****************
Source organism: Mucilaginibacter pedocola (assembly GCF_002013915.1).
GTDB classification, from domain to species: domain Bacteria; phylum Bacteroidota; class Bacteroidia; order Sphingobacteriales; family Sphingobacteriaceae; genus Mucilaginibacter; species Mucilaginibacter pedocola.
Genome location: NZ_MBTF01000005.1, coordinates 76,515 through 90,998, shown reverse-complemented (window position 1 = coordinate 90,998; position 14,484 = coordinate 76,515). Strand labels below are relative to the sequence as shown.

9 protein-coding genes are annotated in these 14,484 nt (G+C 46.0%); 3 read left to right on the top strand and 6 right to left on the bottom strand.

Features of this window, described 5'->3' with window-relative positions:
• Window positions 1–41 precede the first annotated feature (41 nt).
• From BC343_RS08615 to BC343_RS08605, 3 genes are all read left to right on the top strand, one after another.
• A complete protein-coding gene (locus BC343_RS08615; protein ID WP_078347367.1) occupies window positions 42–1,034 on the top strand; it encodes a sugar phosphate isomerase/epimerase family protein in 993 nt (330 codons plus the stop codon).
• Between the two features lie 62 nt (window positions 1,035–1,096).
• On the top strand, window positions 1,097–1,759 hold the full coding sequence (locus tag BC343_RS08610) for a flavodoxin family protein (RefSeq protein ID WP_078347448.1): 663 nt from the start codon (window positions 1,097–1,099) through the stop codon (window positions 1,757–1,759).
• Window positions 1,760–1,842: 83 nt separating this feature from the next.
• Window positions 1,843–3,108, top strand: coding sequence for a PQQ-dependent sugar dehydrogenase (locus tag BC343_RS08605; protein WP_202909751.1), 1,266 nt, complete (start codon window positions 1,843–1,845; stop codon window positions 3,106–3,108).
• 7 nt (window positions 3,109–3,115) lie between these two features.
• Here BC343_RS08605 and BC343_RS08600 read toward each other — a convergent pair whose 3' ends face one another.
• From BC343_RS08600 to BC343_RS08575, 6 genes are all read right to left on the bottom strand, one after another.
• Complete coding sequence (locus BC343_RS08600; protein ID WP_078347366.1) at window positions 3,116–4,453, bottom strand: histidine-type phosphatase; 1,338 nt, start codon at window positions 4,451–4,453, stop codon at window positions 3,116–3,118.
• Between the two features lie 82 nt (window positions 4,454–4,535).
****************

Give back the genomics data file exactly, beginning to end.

Source organism: Mucilaginibacter pedocola (assembly GCF_002013915.1).
GTDB classification, from domain to species: domain Bacteria; phylum Bacteroidota; class Bacteroidia; order Sphingobacteriales; family Sphingobacteriaceae; genus Mucilaginibacter; species Mucilaginibacter pedocola.
Genome location: NZ_MBTF01000005.1, coordinates 76,515 through 90,998, shown reverse-complemented (window position 1 = coordinate 90,998; position 14,484 = coordinate 76,515). Strand labels below are relative to the sequence as shown.

9 protein-coding genes are annotated in these 14,484 nt (G+C 46.0%); 3 read left to right on the top strand and 6 right to left on the bottom strand.

Features of this window, described 5'->3' with window-relative positions:
• Window positions 1–41 precede the first annotated feature (41 nt).
• From BC343_RS08615 to BC343_RS08605, 3 genes are all read left to right on the top strand, one after another.
• A complete protein-coding gene (locus BC343_RS08615; protein ID WP_078347367.1) occupies window positions 42–1,034 on the top strand; it encodes a sugar phosphate isomerase/epimerase family protein in 993 nt (330 codons plus the stop codon).
• Between the two features lie 62 nt (window positions 1,035–1,096).
• On the top strand, window positions 1,097–1,759 hold the full coding sequence (locus tag BC343_RS08610) for a flavodoxin family protein (RefSeq protein ID WP_078347448.1): 663 nt from the start codon (window positions 1,097–1,099) through the stop codon (window positions 1,757–1,759).
• Window positions 1,760–1,842: 83 nt separating this feature from the next.
• Window positions 1,843–3,108, top strand: coding sequence for a PQQ-dependent sugar dehydrogenase (locus tag BC343_RS08605; protein WP_202909751.1), 1,266 nt, complete (start codon window positions 1,843–1,845; stop codon window positions 3,106–3,108).
• 7 nt (window positions 3,109–3,115) lie between these two features.
• Here BC343_RS08605 and BC343_RS08600 read toward each other — a convergent pair whose 3' ends face one another.
• From BC343_RS08600 to BC343_RS08575, 6 genes are all read right to left on the bottom strand, one after another.
• Complete coding sequence (locus BC343_RS08600; protein ID WP_078347366.1) at window positions 3,116–4,453, bottom strand: histidine-type phosphatase; 1,338 nt, start codon at window positions 4,451–4,453, stop codon at window positions 3,116–3,118.
• Between the two features lie 82 nt (window positions 4,454–4,535).